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2 Killer KPIs for forecasting in projects

Forecast planning and budget variance.

There are, of course, numerous ways to analyse your projects. Budget vs. actual, planning vs. actual, spending variances based on percentage completed, and so on. And all are valuable, but only aimed at looking at the past.

Not that looking at the past is wrong, because this is how you will learn when budgeting and planning future projects. But during your projects, you would mostly like to look ahead. You want to know where you will end up so you can take action in time. In this blog we will address two ‘Killer’ KPIs that will help with: planning variance forecast and budget variance forecast.


Planning variance forecast

This KPI implies the variance between the hours still required to complete the work, and the future hours already in the planning.

There are three possible outcomes:

  • equal to 0: the planning contains the exact hours needed to complete the work
  • greater than 0: additional hours must be planned to complete the work
  • less than 0: hours can be removed from the planning, they are not required


In the second case you have information in time to reserve additional hours in the planning. Nothing is as annoying as the tug of war with other project managers over resources, because you realised too late that you still need them. All projects eventually end up there.

The value of the third finding is often underestimated. We often find it quite in order if too many hours have been reserved. We are also rarely rewarded if we complete the work sooner. See also the blog of the 4 time wasters in project planning.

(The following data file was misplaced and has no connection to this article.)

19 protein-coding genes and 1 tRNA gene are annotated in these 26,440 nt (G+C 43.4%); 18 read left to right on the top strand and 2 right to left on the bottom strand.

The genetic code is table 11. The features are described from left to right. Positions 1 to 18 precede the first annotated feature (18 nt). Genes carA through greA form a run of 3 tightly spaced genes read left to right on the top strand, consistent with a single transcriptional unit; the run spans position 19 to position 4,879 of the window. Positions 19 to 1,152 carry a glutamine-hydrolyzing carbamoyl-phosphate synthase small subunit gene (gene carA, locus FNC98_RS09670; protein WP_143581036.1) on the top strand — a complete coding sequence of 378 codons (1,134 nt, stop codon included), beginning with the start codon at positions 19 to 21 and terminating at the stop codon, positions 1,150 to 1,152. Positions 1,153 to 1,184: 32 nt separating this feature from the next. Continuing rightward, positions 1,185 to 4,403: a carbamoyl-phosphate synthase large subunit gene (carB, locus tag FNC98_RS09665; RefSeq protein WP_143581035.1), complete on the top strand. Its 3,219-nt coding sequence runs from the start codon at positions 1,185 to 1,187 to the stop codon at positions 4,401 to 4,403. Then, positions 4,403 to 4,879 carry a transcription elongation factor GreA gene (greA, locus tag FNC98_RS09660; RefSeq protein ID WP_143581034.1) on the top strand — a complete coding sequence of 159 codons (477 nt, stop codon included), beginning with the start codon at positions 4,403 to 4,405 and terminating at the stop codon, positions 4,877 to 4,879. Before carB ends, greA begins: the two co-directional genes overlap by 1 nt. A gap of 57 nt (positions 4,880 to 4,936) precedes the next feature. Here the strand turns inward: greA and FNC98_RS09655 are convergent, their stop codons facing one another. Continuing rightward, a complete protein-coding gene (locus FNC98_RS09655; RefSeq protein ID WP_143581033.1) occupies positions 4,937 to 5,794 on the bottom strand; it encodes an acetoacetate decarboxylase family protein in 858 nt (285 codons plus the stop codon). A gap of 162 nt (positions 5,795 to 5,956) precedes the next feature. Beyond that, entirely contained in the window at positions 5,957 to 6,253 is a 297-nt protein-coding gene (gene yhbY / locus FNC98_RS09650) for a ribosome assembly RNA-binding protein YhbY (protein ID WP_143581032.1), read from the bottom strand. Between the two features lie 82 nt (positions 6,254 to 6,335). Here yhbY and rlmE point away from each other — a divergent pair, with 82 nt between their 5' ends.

But if you are a service provider, time is money. You don’t want to see hours flushed down the drain. You would like to re-assign employees that are no longer needed, on other projects as soon as possible. You should focus strongly on this from a management perspective, because techies continue their tinkering, even if the work is done.


Budget variance forecast

This KPI calculates the difference between the budgeted hours, and the expected result.

There are three possible outcomes:

  • equal to 0: your budget will balance exactly
  • greater than 0: good job, you will probably have hours to spare
  • less than 0: you will probably exceed your budget


If you expect to end up positive, you have some leeway. You may decide to transfer hours to another project, assign a more junior employee to gain some experience or you just keep the hours as margin for any setbacks later in the project.

If you will be ending negative, then you have timely information to, for example, schedule a meeting with your customer to adjust the expectations. It can also give rise to changes in the assignment of employees. In any case, you can still do something in time to the adjust the result.


How do you calculate these KPIs?

  • The million-dollar question. Any way, there is a set of principles that you must handle:
  • Continuously report progress
  • Hours in the past: actual and otherwise planned hours
  • Hours in the future: planned hours
  • An up-to-date view


Continuously report progress

You can have the progress reported by the members of your project team. In the end, they carry out the work and have the best view on the work they still have to do. Or not? In my experience it depends mostly on the person. In addition, you should also take into account the psychological effect that people always like to report progress.

John reported 75% progress in week 1. Then the wheels fell off. It’s actually more work than expected. In fact, he is only at 50%. It is very difficult for most people (including John) to report a lower percentage in week 2. They are sticking to 75% or a small percent more.

So you can also consider doing it yourself as a project manager Then you have at least a measure of judging, which might also be somewhat more objective. You will however have to be pretty clued up on things, otherwise you will still have to rely on the members of your project team.